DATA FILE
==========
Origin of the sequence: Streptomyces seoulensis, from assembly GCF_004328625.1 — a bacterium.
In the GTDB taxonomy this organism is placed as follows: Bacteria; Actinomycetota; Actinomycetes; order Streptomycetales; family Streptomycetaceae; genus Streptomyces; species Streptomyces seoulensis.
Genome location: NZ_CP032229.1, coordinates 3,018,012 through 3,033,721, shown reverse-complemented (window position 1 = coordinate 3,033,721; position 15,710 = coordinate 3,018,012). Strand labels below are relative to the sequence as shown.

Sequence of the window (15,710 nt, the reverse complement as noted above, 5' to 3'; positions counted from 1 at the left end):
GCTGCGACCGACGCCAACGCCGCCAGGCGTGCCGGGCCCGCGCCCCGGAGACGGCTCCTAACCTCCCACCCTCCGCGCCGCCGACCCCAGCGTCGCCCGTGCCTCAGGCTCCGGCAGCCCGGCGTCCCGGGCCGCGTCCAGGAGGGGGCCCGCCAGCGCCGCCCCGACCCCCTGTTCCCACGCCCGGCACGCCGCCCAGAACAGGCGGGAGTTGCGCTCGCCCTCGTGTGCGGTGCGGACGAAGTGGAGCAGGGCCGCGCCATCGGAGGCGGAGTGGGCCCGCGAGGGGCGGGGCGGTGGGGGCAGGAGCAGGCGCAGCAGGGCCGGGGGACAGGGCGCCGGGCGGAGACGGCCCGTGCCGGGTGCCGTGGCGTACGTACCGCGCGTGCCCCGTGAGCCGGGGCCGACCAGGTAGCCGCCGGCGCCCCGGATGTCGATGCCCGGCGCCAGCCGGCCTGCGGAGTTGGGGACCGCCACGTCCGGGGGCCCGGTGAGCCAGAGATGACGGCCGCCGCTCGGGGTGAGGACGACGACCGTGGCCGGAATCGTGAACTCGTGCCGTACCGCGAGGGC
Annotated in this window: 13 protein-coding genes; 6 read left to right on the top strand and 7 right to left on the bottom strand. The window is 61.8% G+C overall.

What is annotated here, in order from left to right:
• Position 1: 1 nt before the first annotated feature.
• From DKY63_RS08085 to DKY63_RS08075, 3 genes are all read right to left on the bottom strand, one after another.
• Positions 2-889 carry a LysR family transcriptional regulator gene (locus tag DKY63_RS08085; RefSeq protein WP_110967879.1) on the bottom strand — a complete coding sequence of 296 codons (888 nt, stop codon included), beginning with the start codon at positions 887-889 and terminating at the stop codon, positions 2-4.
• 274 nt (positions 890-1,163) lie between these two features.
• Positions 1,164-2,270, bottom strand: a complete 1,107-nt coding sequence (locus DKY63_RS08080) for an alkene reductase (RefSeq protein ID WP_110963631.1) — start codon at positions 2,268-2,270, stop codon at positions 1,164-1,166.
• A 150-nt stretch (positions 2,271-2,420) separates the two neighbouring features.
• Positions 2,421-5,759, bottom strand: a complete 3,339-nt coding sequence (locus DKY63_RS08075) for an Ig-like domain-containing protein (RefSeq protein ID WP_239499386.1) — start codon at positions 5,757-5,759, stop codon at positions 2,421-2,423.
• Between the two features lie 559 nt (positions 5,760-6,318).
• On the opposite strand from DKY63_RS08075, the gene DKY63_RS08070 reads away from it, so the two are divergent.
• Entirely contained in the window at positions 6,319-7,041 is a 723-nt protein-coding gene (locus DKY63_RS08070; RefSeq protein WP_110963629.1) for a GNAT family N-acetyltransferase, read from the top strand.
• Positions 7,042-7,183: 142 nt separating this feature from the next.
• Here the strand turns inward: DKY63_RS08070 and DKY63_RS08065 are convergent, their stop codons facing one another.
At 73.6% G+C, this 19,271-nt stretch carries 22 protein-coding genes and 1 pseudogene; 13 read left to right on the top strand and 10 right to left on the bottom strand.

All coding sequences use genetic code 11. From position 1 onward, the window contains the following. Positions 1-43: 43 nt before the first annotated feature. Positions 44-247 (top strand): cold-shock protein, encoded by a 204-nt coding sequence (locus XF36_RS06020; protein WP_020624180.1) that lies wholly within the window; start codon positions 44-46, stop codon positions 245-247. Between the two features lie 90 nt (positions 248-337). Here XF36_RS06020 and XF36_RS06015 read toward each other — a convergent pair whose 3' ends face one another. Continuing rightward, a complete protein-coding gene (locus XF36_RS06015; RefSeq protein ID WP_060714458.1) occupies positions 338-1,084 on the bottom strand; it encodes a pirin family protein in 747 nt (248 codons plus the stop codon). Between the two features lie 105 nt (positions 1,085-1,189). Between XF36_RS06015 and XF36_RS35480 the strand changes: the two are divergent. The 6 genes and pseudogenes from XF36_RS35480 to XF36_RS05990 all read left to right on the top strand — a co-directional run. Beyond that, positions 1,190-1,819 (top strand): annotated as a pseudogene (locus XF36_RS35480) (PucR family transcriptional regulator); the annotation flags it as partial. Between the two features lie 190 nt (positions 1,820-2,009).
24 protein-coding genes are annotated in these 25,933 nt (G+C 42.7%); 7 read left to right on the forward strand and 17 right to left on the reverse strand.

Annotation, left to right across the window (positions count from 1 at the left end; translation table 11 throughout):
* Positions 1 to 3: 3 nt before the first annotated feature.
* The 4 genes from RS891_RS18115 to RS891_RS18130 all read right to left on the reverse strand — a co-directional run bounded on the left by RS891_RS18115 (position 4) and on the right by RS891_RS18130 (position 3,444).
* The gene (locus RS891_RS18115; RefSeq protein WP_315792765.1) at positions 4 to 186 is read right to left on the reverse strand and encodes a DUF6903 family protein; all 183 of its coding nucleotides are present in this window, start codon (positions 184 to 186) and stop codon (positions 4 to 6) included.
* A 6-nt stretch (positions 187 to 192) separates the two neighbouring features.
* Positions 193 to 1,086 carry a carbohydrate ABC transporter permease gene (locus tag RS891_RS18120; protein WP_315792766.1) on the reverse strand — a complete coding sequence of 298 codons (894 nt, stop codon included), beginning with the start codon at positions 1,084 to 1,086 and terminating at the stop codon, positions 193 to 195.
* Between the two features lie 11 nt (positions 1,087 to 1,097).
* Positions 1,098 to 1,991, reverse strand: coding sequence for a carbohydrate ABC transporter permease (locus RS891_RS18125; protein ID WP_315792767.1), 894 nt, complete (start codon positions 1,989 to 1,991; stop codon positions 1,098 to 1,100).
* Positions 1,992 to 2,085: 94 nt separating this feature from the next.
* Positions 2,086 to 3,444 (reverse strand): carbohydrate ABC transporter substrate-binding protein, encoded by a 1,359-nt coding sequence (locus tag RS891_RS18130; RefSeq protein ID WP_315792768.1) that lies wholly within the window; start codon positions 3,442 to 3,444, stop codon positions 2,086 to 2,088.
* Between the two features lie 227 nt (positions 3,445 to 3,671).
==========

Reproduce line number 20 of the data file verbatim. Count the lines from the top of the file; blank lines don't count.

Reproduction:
At 73.6% G+C, this 19,271-nt stretch carries 22 protein-coding genes and 1 pseudogene; 13 read left to right on the top strand and 10 right to left on the bottom strand.